In the end, I determined that the Borrego is a darn fine vehicle and is more than competitive with other full-frame four-wheel drive ‘utes. In fact, it’s quite possibly at the head of the class, considering its long list of standard features, including that third-row seat and trailer hitch. Kia definitely did their homework, but by the time the vehicle was actually ready, it’s timing couldn’t possibly have been any worse. The market for full-sized and full-bodied SUVs has dropped like a rock, with most manufacturers selling just about half of what they moved only a year prior. Still, Kia had absolutely zero presence in that market before the Borrego hit the showroom floor, so any sales that Kia’s able to make are sales it would otherwise have lost. For large families or those who love outdoor activities and can afford to drive an SUV that is challenged to break 20 miles per gallon, the Borrego is an extremely solid entry and definitely deserves a spot on the short list of vehicles to test drive.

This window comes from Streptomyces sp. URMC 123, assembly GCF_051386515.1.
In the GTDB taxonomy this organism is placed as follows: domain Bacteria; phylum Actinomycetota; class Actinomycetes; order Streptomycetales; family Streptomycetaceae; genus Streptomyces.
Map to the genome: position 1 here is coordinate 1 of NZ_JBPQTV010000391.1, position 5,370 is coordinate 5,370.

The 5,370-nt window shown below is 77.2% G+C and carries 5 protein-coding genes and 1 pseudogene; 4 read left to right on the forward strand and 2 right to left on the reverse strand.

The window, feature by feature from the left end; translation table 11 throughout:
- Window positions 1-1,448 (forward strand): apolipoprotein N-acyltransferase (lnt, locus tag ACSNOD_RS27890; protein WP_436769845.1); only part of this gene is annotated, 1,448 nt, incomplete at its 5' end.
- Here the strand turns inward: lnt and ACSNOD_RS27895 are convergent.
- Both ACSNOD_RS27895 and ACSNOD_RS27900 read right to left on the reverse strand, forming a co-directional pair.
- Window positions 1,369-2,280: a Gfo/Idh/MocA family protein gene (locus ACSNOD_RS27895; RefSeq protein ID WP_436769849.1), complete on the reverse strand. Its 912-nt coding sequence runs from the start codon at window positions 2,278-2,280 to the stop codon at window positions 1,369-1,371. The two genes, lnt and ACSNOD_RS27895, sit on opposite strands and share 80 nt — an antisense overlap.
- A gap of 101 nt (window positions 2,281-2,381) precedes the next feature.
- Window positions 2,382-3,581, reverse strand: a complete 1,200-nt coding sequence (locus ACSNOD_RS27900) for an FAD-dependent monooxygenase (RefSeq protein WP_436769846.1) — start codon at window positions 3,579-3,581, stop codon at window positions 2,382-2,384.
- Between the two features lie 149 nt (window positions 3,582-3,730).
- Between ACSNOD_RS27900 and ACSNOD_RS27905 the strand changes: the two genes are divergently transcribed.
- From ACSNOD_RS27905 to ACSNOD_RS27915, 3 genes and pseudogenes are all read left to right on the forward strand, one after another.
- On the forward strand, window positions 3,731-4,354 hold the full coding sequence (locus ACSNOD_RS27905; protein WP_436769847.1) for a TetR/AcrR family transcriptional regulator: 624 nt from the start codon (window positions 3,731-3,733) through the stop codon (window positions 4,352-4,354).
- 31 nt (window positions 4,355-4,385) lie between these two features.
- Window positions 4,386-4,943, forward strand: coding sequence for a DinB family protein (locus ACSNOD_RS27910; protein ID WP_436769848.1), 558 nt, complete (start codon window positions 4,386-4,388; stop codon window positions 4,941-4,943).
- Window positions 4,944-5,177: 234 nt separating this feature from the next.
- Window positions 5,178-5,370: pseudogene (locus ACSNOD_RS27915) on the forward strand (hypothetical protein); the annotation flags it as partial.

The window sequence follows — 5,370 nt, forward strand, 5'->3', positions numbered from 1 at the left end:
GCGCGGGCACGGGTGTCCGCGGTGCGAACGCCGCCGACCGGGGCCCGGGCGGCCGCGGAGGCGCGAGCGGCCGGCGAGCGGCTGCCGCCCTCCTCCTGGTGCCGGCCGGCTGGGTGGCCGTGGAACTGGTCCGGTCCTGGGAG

• V8 paired with six-speed auto
  • 7500-lb towing capacity with V8
  • Roomy third-row


  • Launched at a very poor time
  • V6 is underpowered
  • Stiffly sprung